Background: While loneliness has been regarded as a risk to mental and physical health, there is a lack of current community data covering a broad age range. This study used a large and representative German adult sample to investigate loneliness.
Methods: Baseline data of the Gutenberg Health Study (GHS) collected between April 2007 and April 2012 (N = 15,010; 35-74 years), were analyzed. Recruitment for the community-based, prospective, observational cohort study was performed in equal strata for gender, residence and age decades. Measures were provided by self-report and interview. Loneliness was used as a predictor for distress (depression, generalized anxiety, and suicidal ideation) in logistic regression analyses adjusting for sociodemographic variables and mental distress.
Results: A total of 10.5% of participants reported some degree of loneliness (4.9% slight, 3.9% moderate and 1.7% severely distressed by loneliness). Loneliness declined across age groups. Loneliness was stronger in women, in participants without a partner, and in those living alone and without children. Controlling for demographic variables and other sources of distress loneliness was associated with depression (OR = 1.91), generalized anxiety (OR = 1.21) and suicidal ideation (OR = 1.35). Lonely participants also smoked more and visited physicians more frequently.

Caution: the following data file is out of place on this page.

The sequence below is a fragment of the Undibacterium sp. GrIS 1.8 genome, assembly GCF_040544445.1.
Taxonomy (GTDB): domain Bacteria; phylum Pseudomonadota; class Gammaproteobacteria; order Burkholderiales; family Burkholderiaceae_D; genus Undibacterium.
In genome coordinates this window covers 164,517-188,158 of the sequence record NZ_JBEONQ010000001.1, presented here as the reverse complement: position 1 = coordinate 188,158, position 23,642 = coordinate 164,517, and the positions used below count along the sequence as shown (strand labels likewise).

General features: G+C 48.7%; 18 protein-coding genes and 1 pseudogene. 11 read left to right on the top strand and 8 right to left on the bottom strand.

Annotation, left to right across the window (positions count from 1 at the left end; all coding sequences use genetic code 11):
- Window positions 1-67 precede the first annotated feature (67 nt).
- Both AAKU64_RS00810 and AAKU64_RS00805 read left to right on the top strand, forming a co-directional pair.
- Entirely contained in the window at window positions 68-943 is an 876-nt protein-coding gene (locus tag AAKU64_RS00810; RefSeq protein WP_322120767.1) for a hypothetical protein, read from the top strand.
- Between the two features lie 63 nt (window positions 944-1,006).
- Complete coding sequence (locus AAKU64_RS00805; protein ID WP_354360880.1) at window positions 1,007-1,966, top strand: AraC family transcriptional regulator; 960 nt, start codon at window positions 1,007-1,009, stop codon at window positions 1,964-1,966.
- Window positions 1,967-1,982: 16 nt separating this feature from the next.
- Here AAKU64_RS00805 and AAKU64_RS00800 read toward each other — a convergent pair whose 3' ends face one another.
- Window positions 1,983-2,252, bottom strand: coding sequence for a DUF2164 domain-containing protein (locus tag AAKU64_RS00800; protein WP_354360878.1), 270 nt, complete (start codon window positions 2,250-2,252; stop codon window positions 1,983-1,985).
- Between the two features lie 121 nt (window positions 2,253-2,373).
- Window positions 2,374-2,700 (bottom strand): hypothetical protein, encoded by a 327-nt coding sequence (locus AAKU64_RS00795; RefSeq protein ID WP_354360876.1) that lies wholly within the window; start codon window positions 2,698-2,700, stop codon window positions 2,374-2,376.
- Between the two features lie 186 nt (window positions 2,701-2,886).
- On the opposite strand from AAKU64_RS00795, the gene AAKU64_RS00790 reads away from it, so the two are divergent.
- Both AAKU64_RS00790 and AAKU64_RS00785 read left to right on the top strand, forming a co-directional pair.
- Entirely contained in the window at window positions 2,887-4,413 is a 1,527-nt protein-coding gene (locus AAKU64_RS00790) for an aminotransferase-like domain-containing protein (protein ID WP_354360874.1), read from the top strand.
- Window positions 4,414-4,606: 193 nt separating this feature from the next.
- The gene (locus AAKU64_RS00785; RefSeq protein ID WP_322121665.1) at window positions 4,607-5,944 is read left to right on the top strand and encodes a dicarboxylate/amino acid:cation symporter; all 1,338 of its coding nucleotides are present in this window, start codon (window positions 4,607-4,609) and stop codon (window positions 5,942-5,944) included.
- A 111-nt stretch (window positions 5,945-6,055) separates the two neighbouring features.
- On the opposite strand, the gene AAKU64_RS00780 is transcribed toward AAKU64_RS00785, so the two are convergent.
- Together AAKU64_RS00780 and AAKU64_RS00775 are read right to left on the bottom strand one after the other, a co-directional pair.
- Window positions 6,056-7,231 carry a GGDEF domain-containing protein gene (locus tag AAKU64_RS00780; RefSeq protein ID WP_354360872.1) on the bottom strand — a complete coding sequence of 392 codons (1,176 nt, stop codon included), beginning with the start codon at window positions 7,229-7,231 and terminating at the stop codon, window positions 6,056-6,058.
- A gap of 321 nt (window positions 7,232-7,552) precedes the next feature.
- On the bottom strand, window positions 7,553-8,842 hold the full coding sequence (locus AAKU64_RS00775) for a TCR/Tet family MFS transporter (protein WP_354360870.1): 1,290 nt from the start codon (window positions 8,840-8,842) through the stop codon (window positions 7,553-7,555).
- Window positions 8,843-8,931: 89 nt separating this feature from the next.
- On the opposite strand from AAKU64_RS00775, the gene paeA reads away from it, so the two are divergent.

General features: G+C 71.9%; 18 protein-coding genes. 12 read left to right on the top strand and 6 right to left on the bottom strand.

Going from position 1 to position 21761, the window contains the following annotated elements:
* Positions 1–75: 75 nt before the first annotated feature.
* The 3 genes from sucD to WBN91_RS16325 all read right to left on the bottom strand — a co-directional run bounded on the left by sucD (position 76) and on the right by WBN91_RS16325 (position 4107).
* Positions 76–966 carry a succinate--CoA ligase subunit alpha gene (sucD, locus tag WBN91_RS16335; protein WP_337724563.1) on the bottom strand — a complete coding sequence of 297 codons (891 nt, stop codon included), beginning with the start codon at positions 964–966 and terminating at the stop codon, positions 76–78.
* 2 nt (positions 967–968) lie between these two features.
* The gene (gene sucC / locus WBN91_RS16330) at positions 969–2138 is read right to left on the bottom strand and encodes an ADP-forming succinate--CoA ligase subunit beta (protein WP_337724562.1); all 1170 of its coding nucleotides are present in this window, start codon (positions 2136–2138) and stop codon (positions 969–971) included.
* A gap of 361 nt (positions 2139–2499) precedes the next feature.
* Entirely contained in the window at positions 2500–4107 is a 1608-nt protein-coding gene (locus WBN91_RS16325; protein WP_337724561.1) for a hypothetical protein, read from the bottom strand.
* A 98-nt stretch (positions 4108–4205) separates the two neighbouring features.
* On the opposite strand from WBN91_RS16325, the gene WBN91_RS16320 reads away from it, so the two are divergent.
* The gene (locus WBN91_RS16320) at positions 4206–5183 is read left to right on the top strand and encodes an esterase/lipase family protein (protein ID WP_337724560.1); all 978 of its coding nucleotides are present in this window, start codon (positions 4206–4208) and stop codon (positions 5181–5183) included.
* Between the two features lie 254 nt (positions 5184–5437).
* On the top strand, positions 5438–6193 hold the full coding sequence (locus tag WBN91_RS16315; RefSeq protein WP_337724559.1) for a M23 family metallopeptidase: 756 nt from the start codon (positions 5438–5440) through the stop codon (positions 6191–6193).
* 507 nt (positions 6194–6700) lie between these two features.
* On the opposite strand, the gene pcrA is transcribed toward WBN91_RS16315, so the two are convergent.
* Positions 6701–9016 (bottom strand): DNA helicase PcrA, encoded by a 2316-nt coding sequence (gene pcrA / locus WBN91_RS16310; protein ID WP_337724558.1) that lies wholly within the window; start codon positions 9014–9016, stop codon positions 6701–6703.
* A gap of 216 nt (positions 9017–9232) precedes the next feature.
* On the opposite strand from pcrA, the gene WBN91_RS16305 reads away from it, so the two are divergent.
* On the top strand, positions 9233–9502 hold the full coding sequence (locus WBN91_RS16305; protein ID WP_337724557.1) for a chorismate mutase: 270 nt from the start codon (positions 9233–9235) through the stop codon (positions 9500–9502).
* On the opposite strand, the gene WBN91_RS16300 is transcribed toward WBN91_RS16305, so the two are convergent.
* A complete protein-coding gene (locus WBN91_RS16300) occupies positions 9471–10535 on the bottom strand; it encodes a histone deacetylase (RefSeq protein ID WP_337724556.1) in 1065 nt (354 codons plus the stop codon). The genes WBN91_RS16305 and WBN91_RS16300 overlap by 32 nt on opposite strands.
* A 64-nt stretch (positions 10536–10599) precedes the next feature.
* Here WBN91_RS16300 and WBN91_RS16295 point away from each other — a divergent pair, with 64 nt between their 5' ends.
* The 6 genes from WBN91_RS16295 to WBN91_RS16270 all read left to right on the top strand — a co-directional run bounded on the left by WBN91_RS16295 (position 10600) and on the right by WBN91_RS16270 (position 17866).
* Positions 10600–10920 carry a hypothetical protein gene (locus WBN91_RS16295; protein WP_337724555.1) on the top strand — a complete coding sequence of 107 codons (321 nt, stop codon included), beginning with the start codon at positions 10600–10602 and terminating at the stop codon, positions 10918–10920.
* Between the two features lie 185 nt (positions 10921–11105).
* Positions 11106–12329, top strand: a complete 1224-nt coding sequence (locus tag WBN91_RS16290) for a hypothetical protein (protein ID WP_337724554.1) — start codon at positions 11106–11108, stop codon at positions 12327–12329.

Conclusions: The findings support the view that loneliness poses a significant health problem for a sizeable part of the population with increased risks in terms of distress (depression, anxiety), suicidal ideation, health behavior and health care utilization.
Keywords: Anxiety; Depression; Loneliness; Partnership; Prevalence; Suicidal ideation.